Senior associate solicitor Jessica Irwin, in our Dispute Resolution team, offers a reminder for landlords of residential property on registering Assured Shorthold Tenant (AST) deposits.
Since 2007, any deposit paid to a residential landlord by an Assured Shorthold Tenant (AST) must be placed in one of the Government-approved Tenancy Deposit Schemes. Since 2012, the time limit for compliance is within 30 days of receipt of the deposit. The landlord must also provide the tenant with “prescribed information” about the scheme within the same timeframe (essentially telling the tenant where and how the deposit is being held). For information about the limits on the amount of such deposits since the introduction of the Tenant Fees Act 2019 effective from 1 June 2019, please read our earlier blog article.
Where the landlord, tenant and premises remain the same, there is no requirement for the landlord to re-protect the deposit and re-send the prescribed information each time a replacement tenancy is created or a statutory periodic tenancy arises upon the expiry of a fixed term tenancy (as long as the deposit was originally, and remains, protected in accordance with the legislation).
However, where the landlord changes (eg. where the landlord sells its interest in the property) and the deposit is transferred to the new landlord, this triggers the requirement for the new landlord to protect the deposit and serve new prescribed information within 30 days of receipt. A recent case has confirmed that the new landlord cannot rely on the fact that the previous landlord complied with the legislation when the deposit was originally received from the tenant.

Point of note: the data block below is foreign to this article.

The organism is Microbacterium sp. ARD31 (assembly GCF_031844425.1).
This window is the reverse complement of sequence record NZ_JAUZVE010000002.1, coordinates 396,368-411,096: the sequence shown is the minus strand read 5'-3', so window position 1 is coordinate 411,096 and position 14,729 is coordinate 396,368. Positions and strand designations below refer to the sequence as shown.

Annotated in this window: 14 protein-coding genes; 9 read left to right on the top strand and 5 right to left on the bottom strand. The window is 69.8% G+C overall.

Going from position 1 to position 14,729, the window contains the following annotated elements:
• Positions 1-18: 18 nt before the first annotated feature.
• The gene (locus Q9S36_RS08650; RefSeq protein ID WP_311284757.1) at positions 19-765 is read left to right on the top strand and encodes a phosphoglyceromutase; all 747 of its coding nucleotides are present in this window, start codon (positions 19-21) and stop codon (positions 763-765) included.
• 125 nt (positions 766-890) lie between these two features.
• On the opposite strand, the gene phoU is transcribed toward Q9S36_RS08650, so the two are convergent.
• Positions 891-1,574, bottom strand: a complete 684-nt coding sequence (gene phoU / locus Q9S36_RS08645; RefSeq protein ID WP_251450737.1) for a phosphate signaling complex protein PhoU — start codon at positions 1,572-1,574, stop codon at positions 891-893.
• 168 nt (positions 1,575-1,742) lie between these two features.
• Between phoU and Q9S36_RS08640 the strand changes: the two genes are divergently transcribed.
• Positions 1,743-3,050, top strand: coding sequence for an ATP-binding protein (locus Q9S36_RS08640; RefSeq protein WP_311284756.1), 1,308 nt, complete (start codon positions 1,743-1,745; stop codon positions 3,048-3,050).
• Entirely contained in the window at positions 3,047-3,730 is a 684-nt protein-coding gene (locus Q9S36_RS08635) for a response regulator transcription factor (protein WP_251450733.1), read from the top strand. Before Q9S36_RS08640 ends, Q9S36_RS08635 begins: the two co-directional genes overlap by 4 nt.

If the new landlord fails to comply, they will lose the ability to serve a Section 21 Notice to terminate the tenancy on the “no fault” basis unless the deposit is first returned to the tenant (assuming that Section 21 remains an option for obtaining possession. For further information on this point. please read our earlier blog article.
All landlords should be aware that failure to comply with the tenancy deposit legislation can result in tenants being entitled to claim a penalty from the landlord of up to 3 times the amount of the deposit.
By way of a further reminder, where the landlord’s interest in a tenanted property is assigned, the new landlord should be aware of their obligation to advise tenants, by way of formal notice, of the assignment of the landlord’s interest in the property and provide an up to date address in England & Wales for service of notices on landlords.
For further information or legal advice, please contact email@example.com or call 0118 951 6800.
This article is intended for the use of clients and other interested parties. The information contained in it is believed to be correct at the date of publication, but it is necessarily of a brief and general nature and should not be relied upon as a substitute for specific professional advice.